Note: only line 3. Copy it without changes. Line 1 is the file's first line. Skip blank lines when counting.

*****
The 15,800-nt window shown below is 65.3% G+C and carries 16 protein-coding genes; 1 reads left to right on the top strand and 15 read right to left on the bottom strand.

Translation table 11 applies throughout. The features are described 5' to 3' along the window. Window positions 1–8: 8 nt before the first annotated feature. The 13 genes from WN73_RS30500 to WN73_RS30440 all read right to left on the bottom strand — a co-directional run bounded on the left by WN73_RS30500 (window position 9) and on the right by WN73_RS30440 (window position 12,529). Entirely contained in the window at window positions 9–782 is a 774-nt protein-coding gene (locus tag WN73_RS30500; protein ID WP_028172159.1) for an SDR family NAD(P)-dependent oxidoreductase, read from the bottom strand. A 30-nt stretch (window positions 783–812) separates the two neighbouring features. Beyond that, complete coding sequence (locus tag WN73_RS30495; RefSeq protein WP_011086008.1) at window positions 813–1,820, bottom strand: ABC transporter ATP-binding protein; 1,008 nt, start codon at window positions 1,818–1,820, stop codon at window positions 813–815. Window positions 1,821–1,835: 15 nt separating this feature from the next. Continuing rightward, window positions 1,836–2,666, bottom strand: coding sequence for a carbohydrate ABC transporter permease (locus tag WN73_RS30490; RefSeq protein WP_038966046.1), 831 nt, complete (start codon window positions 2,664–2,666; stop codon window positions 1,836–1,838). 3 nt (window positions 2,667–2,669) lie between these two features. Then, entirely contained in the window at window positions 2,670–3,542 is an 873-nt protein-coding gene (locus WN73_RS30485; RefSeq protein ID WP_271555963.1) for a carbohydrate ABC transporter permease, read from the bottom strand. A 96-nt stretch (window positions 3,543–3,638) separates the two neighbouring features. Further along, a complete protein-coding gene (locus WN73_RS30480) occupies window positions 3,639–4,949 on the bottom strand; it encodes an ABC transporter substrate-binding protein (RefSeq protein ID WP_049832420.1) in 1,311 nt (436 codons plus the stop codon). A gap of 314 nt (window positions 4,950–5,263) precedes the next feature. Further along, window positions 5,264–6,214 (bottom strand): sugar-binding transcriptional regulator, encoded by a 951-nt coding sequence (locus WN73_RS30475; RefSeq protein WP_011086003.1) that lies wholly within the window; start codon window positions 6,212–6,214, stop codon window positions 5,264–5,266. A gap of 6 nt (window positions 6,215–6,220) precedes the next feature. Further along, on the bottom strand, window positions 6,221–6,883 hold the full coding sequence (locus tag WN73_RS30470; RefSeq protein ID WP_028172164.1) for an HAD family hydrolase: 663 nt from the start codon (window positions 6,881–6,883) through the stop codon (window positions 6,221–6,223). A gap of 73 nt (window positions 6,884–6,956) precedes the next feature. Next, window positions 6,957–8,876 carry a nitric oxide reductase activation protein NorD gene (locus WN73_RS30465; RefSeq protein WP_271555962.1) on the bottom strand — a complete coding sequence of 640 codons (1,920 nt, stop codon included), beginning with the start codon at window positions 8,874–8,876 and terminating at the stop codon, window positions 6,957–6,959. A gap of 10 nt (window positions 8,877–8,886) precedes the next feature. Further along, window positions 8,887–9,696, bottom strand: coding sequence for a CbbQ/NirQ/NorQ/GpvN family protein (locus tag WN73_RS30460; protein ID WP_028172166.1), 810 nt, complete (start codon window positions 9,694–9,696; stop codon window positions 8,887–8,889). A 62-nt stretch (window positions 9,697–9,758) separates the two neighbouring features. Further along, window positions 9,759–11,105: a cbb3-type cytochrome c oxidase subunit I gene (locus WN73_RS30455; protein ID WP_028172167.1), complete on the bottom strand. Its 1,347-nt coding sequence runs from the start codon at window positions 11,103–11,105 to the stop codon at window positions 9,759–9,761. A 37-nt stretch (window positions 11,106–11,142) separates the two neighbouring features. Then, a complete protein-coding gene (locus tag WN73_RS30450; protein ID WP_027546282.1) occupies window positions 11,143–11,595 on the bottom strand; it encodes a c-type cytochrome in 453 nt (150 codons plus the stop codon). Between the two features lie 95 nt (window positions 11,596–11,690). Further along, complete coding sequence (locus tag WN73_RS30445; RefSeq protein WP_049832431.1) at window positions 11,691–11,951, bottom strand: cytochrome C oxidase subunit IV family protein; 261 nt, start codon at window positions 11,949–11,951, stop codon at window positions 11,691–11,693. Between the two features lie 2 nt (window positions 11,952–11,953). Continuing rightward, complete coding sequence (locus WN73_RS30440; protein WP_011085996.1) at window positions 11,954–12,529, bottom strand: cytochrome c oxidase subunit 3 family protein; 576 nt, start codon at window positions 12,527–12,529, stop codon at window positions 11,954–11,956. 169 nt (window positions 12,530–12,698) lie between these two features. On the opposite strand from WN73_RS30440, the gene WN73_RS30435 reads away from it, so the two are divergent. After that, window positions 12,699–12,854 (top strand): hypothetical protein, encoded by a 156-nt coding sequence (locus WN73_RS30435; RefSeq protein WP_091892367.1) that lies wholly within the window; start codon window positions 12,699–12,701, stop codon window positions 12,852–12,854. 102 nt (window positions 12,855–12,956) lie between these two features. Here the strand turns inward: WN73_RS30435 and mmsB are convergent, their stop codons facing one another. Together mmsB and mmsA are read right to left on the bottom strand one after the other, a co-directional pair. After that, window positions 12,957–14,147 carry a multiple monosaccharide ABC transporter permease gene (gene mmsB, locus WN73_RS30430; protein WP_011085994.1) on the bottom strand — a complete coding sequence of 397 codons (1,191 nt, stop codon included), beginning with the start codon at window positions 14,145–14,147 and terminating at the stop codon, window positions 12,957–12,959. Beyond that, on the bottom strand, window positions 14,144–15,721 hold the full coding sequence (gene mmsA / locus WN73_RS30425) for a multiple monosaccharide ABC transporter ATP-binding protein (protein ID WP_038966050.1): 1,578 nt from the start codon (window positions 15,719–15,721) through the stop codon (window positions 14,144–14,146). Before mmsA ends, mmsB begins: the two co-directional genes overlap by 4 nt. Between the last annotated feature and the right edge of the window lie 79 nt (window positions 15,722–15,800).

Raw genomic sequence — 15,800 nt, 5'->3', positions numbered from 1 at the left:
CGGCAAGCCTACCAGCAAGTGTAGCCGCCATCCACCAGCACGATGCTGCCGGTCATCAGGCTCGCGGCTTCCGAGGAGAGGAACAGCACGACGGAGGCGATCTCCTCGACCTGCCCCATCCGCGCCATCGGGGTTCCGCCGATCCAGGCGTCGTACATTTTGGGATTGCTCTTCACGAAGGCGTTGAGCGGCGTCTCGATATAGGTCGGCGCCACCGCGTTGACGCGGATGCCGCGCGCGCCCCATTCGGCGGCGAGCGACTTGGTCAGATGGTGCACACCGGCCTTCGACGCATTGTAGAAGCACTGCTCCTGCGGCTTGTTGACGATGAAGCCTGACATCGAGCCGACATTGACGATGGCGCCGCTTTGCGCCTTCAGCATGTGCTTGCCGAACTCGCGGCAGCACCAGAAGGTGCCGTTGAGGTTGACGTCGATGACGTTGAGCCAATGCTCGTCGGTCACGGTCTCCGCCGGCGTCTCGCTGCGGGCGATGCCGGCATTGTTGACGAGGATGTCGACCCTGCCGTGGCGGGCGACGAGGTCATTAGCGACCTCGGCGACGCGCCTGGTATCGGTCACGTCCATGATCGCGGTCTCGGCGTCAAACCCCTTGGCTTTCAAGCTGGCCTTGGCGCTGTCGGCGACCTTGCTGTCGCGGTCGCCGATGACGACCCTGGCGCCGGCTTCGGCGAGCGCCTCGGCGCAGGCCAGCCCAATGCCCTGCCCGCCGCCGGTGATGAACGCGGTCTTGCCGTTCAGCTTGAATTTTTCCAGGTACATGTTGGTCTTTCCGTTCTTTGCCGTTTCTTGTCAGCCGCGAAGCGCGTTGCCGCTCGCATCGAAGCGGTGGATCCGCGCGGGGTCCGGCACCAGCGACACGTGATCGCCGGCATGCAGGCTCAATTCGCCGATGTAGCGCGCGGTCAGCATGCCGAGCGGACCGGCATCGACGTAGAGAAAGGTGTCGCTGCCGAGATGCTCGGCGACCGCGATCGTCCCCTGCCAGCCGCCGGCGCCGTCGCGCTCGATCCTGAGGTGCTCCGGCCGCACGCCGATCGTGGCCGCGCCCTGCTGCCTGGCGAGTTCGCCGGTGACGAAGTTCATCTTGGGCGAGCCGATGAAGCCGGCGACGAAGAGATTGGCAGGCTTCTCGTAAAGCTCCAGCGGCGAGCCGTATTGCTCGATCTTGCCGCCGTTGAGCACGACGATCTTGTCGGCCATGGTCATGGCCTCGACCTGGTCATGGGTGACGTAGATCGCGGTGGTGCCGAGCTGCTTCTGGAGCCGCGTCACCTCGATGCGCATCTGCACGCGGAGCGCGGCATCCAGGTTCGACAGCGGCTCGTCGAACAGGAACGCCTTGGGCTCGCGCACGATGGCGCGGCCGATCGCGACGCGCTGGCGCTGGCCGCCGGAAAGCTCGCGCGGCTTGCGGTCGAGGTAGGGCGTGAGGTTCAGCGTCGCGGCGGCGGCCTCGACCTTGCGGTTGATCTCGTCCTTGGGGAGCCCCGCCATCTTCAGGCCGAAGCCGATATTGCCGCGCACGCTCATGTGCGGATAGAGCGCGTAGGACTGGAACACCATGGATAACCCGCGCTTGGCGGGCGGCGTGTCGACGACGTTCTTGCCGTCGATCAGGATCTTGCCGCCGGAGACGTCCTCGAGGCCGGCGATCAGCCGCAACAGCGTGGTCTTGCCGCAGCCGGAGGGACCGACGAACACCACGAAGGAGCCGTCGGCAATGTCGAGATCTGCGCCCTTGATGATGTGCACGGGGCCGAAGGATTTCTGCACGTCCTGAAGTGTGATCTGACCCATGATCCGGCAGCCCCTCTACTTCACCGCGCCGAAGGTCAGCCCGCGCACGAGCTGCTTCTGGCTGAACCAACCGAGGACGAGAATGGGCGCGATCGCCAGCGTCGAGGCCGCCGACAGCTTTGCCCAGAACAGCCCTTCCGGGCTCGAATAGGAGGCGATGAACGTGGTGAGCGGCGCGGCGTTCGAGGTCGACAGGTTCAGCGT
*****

Raw genomic sequence — 15,800 nt, 5'->3', positions numbered from 1 at the left: